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Banning the Burqa

Wednesday, September 15, 2010
France is one of my favorite places to visit.  Whether it's the City of Light or the French countryside, I always look forward to getting my joie de vivre on at least once or twice a year.  I'm almost sure I could live there long term.  My husband's French family has encouraged us to live in the country.  Me, I'd be happy with a pied-à-terre in Paris although there is no doubt that the countryside is quite appealing.  Needless to say, I'm a francophile, something I've been for much longer than I've been married.  But enough about me and my wannabe Frenchiness. This morning's headlines states that France's Senate has backed the National Assembly and has banned women from wearing the burqa in public.  This beautiful country, the one that I want a pied-à-terre in, the one with the real champagne, the one with a 5-10% Muslim population, has taken away the rights of Muslim women who - for religious reasons - cover their bodies from head to toe and I still can't figure out how I feel about it.  
It has been just over a year since France's President Nicolas Sarkozy controversially told lawmakers that the burqa, a traditional Muslim garment, was "not welcome" in France.  [Source:]  I remember reading this and going from being instantly annoyed to not being sure how I felt.  So now that a year has gone by and the votes are all in, I'm back to being annoyed and relatively confused. 

  • I am annoyed because the French government is violating a specific group's religious rights and claims through legalese that it is not.  "The bill was carefully worded to try and avoid such legal problems. [The law] is called ‘Forbidding the Dissimulation of the Face in the Public Space’, and makes no mention of the words ‘woman’or ‘veil’.  Because France is a secular society there are no mentions of the words ‘Muslim’ nor ‘Islam’ either."  []  Oh please.  You can fiddle around with the words if you want to, but at the end of the day, it is what it is.  Besides, the French president's comments speak for themselves:  He has referred to the burqa as a "walking coffin" and "....has argued that the law, which would apply to tourists arriving from countries such as Britain, is aimed at getting all Muslims to integrate fully into French society."  []  What exactly does that mean?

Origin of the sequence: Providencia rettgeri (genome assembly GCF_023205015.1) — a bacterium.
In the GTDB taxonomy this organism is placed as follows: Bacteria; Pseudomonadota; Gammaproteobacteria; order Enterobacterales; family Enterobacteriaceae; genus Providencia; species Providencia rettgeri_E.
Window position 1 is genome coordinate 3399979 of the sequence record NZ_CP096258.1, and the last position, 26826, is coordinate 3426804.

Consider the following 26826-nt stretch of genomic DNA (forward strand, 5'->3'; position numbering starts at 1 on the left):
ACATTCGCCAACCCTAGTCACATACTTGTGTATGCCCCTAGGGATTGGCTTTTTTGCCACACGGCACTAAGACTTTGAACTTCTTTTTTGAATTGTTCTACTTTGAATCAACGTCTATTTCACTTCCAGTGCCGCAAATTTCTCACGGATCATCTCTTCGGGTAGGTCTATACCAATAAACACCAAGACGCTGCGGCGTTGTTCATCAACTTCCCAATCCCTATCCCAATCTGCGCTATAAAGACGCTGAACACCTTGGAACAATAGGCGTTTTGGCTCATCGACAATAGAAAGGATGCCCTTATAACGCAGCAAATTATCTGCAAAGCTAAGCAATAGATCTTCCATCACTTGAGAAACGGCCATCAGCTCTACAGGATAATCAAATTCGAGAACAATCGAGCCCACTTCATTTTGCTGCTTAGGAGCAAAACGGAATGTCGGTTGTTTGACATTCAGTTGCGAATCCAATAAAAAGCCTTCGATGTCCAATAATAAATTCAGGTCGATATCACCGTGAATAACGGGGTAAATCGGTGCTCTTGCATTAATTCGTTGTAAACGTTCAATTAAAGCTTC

• I am not sure how I feel because for many (including many Muslims), the burqa represents a violation of women's rights and magnifies people's fears about terrorism.  Even "Syria has become the first Muslim country to ban the burka, claiming the face mask encourages Islamic extremism.  The Middle East country has outlawed the controversial clothing which has also been called degrading to women. Government officials made the move despite the nation’s 22 million population being 87% Muslim. It came after several European states launched similar measures."  []  Even Spain, Italy, Belgium, Sweden and Holland are planning to follow suit by imposing bans, although the UK is a hold out (for now) and believes that the ban breaches human rights.  But the fact that a predominantly Muslim country has banned a religious garment from their own Holy Book certainly gives me pause.
I admit that I am still thinking this whole thing through.  (Many women wear some wonderfully chic outfits under their burqas, BTW.)  I also admit that I still think people should have the right to wear whatever religious garments they desire (although I certainly oppose the oppression of women).  But because I'm neither Muslim nor do I wear my religion outwardly, I feel stuck in a place of not fully understanding.  And therein lies my confusion.  I do wonder, though:  Had there been no 9/11, would this ban even be taking place?



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